Drug and Alcohol Awareness

This course offers an introduction to the effects of drug and alcohol on mental health. It considers why individuals might choose to use substances and discusses how assessment and treatment is delivered by the North London Forensic Service.

Defining Dual Diagnosis

What do we mean by Dual Diagnosis?

The relationship between drug and alcohol use and mental illness is complex. The term 'dual diagnosis' is often used to describe this, although it is recognised that it does not fully capture all of an individuals needs.

Examples of people with dual diagnosis (a combination of mental health problems and substance use) could include; A dependent drinker who experiences increasing anxiety. An individual with Schizophrenia who uses cannabis on a daily basis to 'help with voices' An individual with Bipolar Disorder, whose occasional binge drinking and experimental use of drugs destabilises their mental health. A recreational user of 'dance drugs' who has begun to struggle with low mood after weekend use.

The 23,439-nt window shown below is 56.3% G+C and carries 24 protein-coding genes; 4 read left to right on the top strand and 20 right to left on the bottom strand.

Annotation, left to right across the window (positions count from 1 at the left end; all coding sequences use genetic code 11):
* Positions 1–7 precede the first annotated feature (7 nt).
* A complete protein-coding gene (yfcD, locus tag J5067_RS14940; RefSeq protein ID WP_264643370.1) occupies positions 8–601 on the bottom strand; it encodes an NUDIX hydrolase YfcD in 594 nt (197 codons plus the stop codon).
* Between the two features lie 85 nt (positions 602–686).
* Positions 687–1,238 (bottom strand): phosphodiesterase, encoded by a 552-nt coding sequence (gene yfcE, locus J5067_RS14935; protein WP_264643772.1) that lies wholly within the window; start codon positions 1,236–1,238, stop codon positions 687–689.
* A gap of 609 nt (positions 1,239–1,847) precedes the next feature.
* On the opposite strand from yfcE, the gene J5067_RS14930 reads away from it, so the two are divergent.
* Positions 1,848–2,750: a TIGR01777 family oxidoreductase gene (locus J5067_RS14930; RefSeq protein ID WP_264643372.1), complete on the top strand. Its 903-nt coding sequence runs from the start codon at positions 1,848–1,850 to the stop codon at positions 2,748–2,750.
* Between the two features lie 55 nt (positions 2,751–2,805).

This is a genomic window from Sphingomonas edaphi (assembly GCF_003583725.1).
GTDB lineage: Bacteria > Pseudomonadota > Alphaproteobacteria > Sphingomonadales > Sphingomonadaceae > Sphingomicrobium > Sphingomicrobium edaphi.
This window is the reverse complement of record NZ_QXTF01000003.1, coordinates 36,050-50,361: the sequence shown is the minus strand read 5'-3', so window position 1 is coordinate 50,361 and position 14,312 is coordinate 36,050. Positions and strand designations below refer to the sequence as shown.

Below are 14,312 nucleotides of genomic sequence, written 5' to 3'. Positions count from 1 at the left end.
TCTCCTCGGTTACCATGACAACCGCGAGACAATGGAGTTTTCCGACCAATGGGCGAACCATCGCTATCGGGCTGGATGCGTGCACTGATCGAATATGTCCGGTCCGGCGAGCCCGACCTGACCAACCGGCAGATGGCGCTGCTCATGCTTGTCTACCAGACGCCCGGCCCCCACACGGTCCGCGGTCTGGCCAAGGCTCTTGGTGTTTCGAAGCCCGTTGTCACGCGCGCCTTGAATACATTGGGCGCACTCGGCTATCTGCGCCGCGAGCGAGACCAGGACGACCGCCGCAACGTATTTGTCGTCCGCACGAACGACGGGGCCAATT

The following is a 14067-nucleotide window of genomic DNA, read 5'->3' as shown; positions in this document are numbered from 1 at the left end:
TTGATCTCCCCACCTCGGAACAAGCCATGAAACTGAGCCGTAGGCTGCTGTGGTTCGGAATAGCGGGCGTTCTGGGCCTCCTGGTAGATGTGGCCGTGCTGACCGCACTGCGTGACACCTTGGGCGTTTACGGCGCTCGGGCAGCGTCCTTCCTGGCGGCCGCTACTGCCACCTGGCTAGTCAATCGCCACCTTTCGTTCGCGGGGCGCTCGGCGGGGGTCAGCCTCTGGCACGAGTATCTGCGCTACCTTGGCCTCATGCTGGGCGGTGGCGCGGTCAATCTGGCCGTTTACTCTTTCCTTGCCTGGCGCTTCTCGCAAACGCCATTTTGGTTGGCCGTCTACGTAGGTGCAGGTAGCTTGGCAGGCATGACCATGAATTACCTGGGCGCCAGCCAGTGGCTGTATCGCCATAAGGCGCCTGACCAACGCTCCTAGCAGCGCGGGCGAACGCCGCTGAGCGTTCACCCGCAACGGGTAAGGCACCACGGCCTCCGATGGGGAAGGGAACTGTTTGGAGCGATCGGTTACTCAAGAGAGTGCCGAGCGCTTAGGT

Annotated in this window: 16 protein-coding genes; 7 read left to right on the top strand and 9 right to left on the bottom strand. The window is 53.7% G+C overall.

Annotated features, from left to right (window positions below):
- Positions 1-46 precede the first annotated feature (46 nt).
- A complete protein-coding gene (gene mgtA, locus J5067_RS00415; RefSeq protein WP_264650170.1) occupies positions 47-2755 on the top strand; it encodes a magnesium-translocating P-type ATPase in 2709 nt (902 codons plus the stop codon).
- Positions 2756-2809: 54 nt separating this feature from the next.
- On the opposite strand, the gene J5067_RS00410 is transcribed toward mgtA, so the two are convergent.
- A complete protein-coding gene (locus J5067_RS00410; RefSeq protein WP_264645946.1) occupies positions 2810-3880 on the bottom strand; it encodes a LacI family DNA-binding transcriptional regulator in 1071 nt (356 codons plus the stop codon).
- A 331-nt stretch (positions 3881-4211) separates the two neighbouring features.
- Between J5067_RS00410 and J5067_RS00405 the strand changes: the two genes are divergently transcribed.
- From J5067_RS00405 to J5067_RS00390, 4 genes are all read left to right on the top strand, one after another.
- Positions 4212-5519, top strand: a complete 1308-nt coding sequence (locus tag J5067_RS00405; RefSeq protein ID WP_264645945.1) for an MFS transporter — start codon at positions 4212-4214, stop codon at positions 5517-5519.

What do we mean by dual diagnosis ?

  • A disagreement between a service user and their doctor about diagnosis
  • A term used to describe combined mental health problems and substance use
  • A term used for someone who has multiple difficulties
Select the single correct response from the options below.

Why are we interested in Dual Diagnosis

The Importance of Understanding Dual Diagnosis

In 2010/2011, there were 6,640 admissions to hospital with a primary diagnosis of a drug-related mental health and behavioural disorder. A 14.3 per cent increase on the previous year (2009/10).

Drug and alcohol use in high for individuals with mental illness and is associated with poor treatment compliance, longer admission and more frequent admissions to hospital.

Drugs misuse among adults (16-59 years), in England and Wales, has increased from 30.5 per cent in 1996 to 36.3 per cent in 2010/11.

Research has shown that drug and alcohol use can be associated with an increased risk of offending, especially violent and acquisitive crimes.

On the whole drug use is down from 3.3m in 2005 to 2.9m in 2011, with a significant drop in injecting, heroin and crack use (Drug Treatment 2012; Progress Made Challenges Ahead, NTA).